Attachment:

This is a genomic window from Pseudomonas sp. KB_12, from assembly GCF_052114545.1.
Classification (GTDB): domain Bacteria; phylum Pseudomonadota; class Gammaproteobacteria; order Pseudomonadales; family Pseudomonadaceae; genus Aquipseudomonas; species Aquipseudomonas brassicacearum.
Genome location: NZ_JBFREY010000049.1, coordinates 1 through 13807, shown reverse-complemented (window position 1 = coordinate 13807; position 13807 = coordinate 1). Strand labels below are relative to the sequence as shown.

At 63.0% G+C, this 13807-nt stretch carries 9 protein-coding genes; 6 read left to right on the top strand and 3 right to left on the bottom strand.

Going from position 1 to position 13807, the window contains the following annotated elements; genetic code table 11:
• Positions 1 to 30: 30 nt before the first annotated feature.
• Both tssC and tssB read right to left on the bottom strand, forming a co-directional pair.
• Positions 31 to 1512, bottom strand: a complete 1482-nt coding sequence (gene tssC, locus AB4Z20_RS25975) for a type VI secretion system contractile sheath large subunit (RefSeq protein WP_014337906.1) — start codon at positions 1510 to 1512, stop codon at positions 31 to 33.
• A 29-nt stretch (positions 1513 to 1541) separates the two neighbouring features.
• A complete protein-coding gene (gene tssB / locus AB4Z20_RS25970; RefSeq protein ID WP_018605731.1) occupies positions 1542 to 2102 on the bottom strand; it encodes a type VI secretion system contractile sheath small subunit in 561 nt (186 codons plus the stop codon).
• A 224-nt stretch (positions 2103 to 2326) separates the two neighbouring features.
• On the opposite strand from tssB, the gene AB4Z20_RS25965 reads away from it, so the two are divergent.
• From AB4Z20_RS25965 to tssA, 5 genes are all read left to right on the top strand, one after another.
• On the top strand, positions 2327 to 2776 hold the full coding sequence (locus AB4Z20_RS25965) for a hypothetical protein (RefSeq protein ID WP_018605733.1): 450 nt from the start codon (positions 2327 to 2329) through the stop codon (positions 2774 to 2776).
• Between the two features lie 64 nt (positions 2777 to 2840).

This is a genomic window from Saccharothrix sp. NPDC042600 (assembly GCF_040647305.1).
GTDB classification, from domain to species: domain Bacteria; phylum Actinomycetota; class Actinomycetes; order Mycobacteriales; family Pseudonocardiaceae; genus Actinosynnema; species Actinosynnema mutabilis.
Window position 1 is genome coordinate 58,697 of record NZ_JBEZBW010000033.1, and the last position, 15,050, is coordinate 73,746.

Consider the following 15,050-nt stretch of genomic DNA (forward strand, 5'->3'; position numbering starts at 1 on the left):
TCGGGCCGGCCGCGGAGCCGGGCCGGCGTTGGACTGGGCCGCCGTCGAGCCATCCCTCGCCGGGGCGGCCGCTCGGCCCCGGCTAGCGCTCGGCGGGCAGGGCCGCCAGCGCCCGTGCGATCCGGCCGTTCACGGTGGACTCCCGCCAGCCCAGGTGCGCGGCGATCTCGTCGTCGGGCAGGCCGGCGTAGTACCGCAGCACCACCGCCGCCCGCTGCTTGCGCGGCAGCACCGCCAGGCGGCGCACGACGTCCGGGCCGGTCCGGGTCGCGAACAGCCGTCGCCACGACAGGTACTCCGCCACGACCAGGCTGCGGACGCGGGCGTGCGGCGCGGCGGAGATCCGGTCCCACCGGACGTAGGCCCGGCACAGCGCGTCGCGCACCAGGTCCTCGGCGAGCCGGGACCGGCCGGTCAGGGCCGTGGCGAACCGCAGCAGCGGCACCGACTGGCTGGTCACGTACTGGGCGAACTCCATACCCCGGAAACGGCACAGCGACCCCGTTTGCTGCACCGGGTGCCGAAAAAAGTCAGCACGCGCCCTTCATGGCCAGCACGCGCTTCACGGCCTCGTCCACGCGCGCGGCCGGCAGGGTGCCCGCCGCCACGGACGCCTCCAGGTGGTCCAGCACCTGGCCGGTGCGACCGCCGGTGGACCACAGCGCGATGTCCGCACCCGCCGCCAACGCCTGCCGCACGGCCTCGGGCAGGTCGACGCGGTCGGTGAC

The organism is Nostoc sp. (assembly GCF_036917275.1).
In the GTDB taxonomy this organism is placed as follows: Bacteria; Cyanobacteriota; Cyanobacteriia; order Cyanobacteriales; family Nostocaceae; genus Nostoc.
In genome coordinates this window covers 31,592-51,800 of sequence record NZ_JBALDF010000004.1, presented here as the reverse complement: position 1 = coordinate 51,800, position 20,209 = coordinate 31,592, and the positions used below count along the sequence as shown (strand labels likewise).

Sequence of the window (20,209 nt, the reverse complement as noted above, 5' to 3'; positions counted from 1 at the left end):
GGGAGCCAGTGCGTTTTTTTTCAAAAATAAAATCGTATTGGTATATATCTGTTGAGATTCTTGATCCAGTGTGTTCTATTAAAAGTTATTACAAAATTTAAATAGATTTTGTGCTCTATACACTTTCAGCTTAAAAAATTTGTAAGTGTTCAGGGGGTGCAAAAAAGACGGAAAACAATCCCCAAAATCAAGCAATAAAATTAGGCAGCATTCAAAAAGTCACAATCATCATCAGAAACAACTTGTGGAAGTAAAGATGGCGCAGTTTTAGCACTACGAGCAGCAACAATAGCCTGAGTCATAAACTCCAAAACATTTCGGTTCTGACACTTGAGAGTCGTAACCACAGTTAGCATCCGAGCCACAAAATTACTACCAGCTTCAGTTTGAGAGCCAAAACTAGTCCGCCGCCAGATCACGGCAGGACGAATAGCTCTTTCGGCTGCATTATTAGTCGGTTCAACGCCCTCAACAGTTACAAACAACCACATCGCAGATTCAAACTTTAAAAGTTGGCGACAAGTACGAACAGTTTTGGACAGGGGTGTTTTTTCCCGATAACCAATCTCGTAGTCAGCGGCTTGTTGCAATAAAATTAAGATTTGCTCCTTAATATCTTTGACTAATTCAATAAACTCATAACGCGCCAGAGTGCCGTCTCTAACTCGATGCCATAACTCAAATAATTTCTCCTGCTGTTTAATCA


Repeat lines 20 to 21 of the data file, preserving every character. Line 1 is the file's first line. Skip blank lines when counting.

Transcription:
TCGGGCCGGCCGCGGAGCCGGGCCGGCGTTGGACTGGGCCGCCGTCGAGCCATCCCTCGCCGGGGCGGCCGCTCGGCCCCGGCTAGCGCTCGGCGGGCAGGGCCGCCAGCGCCCGTGCGATCCGGCCGTTCACGGTGGACTCCCGCCAGCCCAGGTGCGCGGCGATCTCGTCGTCGGGCAGGCCGGCGTAGTACCGCAGCACCACCGCCGCCCGCTGCTTGCGCGGCAGCACCGCCAGGCGGCGCACGACGTCCGGGCCGGTCCGGGTCGCGAACAGCCGTCGCCACGACAGGTACTCCGCCACGACCAGGCTGCGGACGCGGGCGTGCGGCGCGGCGGAGATCCGGTCCCACCGGACGTAGGCCCGGCACAGCGCGTCGCGCACCAGGTCCTCGGCGAGCCGGGACCGGCCGGTCAGGGCCGTGGCGAACCGCAGCAGCGGCACCGACTGGCTGGTCACGTACTGGGCGAACTCCATACCCCGGAAACGGCACAGCGACCCCGTTTGCTGCACCGGGTGCCGAAAAAAGTCAGCACGCGCCCTTCATGGCCAGCACGCGCTTCACGGCCTCGTCCACGCGCGCGGCCGGCAGGGTGCCCGCCGCCACGGACGCCTCCAGGTGGTCCAGCACCTGGCCGGTGCGACCGCCGGTGGACCACAGCGCGATGTCCGCACCCGCCGCCAACGCCTGCCGCACGGCCTCGGGCAGGTCGACGCGGTCGGTGAC

The organism is Nostoc sp. (assembly GCF_036917275.1).